Then, slowly, those nickles and noses faded. Due to misplaced faith, self-assurance returning, boredom, or even the lack of religiosity among us, people left our regular meetings to either better suited places or back to a state of being de-churched. I'm here to share the not-so-enticing side of church planting and missional living. Not to look for pity, to scare you away, or to say everyone's experience with this is the same but merely out of realness. When I google my experiences, no one else seems to have dealt with this and I have a hard time believing no one has, just that no one had share it yet.
Missional living articles will tell you how to share Christ as you are going. {HELLO- I am one of those, hence my blog name} Don't segregate yourself. Be involved with what you love, your passionate about, things you already enjoy and simply take Christ with you. A huge component of The Valley is the truth that The Church is not a building or a service we attend. The Church is the body of Christ, the believers who have made Him Lord, and live their lives accordingly. What most missional living articles will not tell you, is that so many of us have been religified, leaving us with no love, passion, enjoyment in anything that doesn't have a churchy purpose or title attached to it. We lack a life outside our churchy click. Even when we try to "share Christ as [we] are going", those we are among already know Christ; or at least think they do.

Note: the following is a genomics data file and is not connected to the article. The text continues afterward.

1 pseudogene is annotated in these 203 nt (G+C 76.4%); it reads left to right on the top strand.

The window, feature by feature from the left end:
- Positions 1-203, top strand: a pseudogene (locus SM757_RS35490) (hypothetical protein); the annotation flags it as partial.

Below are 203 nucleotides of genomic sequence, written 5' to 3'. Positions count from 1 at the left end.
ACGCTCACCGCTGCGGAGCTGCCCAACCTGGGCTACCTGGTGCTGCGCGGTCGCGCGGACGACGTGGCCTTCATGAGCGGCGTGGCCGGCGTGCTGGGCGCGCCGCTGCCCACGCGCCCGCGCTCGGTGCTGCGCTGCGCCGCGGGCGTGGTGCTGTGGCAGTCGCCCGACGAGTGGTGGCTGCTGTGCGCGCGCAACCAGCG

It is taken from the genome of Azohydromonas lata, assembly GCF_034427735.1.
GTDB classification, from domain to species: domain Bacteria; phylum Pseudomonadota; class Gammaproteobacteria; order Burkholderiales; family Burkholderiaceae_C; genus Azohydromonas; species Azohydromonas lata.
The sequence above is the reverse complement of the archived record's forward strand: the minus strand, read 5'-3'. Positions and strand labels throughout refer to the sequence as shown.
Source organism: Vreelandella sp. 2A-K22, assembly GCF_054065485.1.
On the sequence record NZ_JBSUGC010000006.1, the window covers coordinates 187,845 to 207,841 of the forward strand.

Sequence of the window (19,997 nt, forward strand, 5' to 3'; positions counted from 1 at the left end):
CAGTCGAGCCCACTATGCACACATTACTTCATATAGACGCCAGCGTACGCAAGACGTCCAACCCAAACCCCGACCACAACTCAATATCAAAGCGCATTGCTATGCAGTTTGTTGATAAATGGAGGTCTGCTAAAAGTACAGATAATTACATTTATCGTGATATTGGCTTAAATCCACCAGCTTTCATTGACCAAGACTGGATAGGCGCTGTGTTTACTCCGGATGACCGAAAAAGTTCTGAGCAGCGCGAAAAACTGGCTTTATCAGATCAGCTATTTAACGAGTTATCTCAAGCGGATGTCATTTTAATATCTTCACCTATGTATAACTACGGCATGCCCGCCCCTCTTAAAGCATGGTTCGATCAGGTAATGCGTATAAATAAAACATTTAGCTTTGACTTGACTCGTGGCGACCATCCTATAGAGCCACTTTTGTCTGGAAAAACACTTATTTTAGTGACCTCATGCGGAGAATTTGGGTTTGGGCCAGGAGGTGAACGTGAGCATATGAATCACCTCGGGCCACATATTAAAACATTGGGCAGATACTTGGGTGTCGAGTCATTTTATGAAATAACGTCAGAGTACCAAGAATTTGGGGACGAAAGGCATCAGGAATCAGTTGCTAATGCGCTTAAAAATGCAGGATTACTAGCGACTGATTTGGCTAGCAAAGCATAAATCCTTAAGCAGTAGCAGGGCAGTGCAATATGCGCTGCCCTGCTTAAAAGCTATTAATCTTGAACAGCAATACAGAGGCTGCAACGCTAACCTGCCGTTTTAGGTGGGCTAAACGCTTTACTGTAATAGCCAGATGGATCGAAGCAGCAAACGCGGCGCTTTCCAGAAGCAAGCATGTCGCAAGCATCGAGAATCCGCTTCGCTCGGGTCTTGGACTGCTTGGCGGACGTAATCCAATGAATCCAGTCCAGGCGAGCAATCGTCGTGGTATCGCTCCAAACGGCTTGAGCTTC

Missional living articles will tell you that leading someone to Christ takes masses of time. A true friendship takes an average of two years to develop. Reading someone the Roman Road in your first encounter will likely hinder that development. Sharing bits of the gospel as you develop is discipling. Allowing someone to belong before they behave is what Christ would have us do. What most missional living articles will not tell you, is that even after investing more than two years into a relationship, gradually sharing the gospel in applicable situations, allowing and encouraging someone to belong before they behave can still lead to them eventually claiming faith in Christ, all while running from you, spewing hatred about you and how you chose to lead them there. That the changed lives around you are slow and hard to count. That teaching adults biblical disciplines seems religious when they're coming from abusive-church backgrounds thus leading to immature believers.